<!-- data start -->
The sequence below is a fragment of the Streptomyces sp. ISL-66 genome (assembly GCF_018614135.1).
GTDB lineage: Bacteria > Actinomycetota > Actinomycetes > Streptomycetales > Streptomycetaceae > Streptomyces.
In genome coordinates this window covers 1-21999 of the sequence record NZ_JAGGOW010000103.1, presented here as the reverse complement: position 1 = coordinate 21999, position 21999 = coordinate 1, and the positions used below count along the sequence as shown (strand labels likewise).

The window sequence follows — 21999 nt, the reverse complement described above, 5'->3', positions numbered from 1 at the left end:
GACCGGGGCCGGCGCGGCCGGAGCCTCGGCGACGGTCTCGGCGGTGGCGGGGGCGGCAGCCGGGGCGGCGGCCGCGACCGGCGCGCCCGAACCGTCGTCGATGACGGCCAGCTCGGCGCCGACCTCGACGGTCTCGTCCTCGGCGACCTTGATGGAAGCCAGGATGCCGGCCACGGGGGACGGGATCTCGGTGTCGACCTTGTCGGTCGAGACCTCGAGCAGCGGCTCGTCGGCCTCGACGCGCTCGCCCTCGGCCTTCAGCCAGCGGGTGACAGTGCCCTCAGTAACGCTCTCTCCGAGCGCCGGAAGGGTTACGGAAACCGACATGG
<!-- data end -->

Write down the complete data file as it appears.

The sequence below is a fragment of the Streptomyces sp. ISL-66 genome (assembly GCF_018614135.1).
GTDB lineage: Bacteria > Actinomycetota > Actinomycetes > Streptomycetales > Streptomycetaceae > Streptomyces.
In genome coordinates this window covers 1-21999 of the sequence record NZ_JAGGOW010000103.1, presented here as the reverse complement: position 1 = coordinate 21999, position 21999 = coordinate 1, and the positions used below count along the sequence as shown (strand labels likewise).

The window sequence follows — 21999 nt, the reverse complement described above, 5'->3', positions numbered from 1 at the left end:
GACCGGGGCCGGCGCGGCCGGAGCCTCGGCGACGGTCTCGGCGGTGGCGGGGGCGGCAGCCGGGGCGGCGGCCGCGACCGGCGCGCCCGAACCGTCGTCGATGACGGCCAGCTCGGCGCCGACCTCGACGGTCTCGTCCTCGGCGACCTTGATGGAAGCCAGGATGCCGGCCACGGGGGACGGGATCTCGGTGTCGACCTTGTCGGTCGAGACCTCGAGCAGCGGCTCGTCGGCCTCGACGCGCTCGCCCTCGGCCTTCAGCCAGCGGGTGACAGTGCCCTCAGTAACGCTCTCTCCGAGCGCCGGAAGGGTTACGGAAACCGACATGG